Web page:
By the arrival of 2000, Di Amato (whose company, in the meantime, already had about 20 million in revenue and 400 employees) chose to change his strategy, deciding to focus on large engineering and contracting firms. The acquisitions of first Fiat Engineering and then Tecnimont demonstrate the objective of bringing together the enormous unexpressed potential and international profile of these companies, in a sector that risked being taken over by foreign investors (with inevitable reductions in employment and the loss of both expertise and associated activities). «Integrating Fiat Engineering and Tecnimont was a real injection of confidence and entrepreneurial energy, to the benefit of organizations unaccustomed to competition. By transforming them into companies capable of competing in the market, we paved the way to building a group of excellence capable of operating abroad and, as a general contractor, of managing increasingly important and complex projects all over the world, developing an increasingly technology-driven approach. Before I landed on Fiat Engineering, I scouted many Italian companies in the general contracting sector. But I always ran into the same problem: most of the time the financial situation of the companies from the construction sector was precarious, while those from the engineering sector showed a more solid performance and were more international. When the Fiat crisis began to manifest itself, those activities less related to Fiat’s core business of automobiles, which included Fiat Engineering, were put on the market. It seemed to me to be the right opportunity, but it was not easy. It was even difficult to get a meeting in Turin. I still remember that when I introduced myself, I found a group of Fiat managers sitting around a table. The one who was at the head of the table looked at me and said: Before you sit down, do you have the money...? Fiat Engineering was much bigger than us: its revenue was over fifteen times greater than ours. The negotiation was very tough, and in the end, we agreed on 30% initial Fiat participation with the commitment that after three years they would be completely out. Ultimately, things went better than planned, and in light of the following acquisition, we completed the transaction after just one year. It was the most difficult transaction I’ve ever made. And also, very brave. Having always kept the plant engineering activity separate from other personal business endeavors, I had the opportunity to contribute to this important acquisition thanks to proceeds from divestments and other income. Going from 200 people to 1,000 was not an easy feat. But we succeeded».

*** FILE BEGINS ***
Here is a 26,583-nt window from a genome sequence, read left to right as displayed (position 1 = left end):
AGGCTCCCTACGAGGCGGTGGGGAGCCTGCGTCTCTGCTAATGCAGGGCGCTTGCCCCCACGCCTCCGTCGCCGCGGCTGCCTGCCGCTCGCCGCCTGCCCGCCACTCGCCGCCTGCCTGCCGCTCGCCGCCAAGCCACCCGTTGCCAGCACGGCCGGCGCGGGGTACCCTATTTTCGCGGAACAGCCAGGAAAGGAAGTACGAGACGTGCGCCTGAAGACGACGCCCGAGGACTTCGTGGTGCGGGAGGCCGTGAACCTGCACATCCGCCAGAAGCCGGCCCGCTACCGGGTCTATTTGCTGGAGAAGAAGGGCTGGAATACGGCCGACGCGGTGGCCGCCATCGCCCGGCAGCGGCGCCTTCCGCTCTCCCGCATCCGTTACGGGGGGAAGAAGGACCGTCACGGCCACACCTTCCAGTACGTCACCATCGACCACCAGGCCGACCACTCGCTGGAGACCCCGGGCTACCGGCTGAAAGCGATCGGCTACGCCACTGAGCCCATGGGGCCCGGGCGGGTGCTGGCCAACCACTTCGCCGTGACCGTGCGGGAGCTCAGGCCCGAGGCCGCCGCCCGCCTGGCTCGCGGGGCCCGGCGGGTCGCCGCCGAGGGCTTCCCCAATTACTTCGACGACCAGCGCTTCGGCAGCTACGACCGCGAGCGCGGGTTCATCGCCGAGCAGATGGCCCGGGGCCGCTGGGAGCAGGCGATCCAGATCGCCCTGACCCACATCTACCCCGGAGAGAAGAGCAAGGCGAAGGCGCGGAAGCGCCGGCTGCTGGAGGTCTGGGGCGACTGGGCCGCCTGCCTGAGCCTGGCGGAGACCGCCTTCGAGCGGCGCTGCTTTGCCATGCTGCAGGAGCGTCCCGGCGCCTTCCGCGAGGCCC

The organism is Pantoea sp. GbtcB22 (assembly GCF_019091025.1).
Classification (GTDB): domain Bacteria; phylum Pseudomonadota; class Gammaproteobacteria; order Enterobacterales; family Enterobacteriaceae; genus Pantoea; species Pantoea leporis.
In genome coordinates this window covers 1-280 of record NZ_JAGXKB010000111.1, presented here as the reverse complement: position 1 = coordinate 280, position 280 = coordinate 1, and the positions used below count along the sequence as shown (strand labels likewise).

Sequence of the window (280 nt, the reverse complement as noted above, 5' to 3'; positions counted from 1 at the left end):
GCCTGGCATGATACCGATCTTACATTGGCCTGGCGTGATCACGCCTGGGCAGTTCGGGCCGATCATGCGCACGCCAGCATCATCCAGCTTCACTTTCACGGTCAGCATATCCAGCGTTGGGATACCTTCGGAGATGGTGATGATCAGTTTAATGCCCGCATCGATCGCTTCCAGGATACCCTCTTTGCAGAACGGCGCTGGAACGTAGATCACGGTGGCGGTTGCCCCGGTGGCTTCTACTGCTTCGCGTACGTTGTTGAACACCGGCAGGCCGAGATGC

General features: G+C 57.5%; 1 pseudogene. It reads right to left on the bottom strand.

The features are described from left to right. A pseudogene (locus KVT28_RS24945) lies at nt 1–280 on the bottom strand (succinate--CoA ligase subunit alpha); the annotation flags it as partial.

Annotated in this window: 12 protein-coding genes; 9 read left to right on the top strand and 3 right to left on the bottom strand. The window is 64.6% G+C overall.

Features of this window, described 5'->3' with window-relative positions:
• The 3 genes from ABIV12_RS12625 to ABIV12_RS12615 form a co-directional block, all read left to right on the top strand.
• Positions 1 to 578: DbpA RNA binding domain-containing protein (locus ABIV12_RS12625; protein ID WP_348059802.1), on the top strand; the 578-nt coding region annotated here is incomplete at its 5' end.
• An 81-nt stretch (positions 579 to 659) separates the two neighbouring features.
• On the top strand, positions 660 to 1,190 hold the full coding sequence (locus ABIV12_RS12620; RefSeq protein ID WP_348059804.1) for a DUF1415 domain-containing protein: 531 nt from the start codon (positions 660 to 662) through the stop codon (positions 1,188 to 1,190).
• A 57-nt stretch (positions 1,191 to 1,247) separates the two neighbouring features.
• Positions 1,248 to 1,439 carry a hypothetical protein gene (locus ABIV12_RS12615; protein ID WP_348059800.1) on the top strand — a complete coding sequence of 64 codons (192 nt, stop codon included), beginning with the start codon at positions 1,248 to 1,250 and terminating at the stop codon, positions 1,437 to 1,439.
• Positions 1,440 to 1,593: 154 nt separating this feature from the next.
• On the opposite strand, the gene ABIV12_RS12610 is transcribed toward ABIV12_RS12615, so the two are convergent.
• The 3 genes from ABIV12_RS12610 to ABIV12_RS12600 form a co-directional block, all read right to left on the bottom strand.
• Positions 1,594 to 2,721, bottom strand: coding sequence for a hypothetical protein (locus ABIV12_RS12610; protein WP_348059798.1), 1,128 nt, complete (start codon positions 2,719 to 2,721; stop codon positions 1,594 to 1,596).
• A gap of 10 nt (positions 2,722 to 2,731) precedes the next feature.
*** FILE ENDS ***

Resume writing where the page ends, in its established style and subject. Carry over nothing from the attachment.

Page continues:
After Fiat Engineering, the arrival of Tecnimont

The acquisition of Tecnimont, once an engineering division of the Montedison Group, was the second important step in the Group’s growth. The company was active in the construction of large industrial plants all over the world, especially in the petrochemical sector. It was heir to the great Italian tradition of industrial chemistry that dates back to Giulio Natta, the inventor of polypropylene.

«My goal was to internationalize: Tecnimont, thanks to the great competence of its people and its presence in many countries, was the ideal platform that had to remain Italian. This was also a very complex acquisition, evaluated as one of the most important m&a operations in Italy. Today Tecnimont is a world leader in the execution of polyolefin plants with a global market share of 30%. At the same time, it has expanded its business to refining, to the entire gas value chain and progressively to the energy transition and green chemistry. In the acquisition process there was no colonization of the buyer over the company that was bought out, but rather an enhancement of the distinctive internal skills according to a merit system. A method that I have always adopted in all acquisitions. By betting on the right people».

To obtain Tecnimont, Fabrizio Di Amato and his team had to defeat the competition of a major Japanese company. «The Confindustria of those times, led by Luca Cordero di Montezemolo, also played an important role. On the other hand, the risk was that the country would lose first-rate engineering skills, and I wanted to get to where we are now, among the first in plant engineering for the transformation of hydrocarbons. After Tecnimont I tried to make contact with Eni to acquire Snamprogetti: but after an initial approach their strategy changed and they decided not to sell».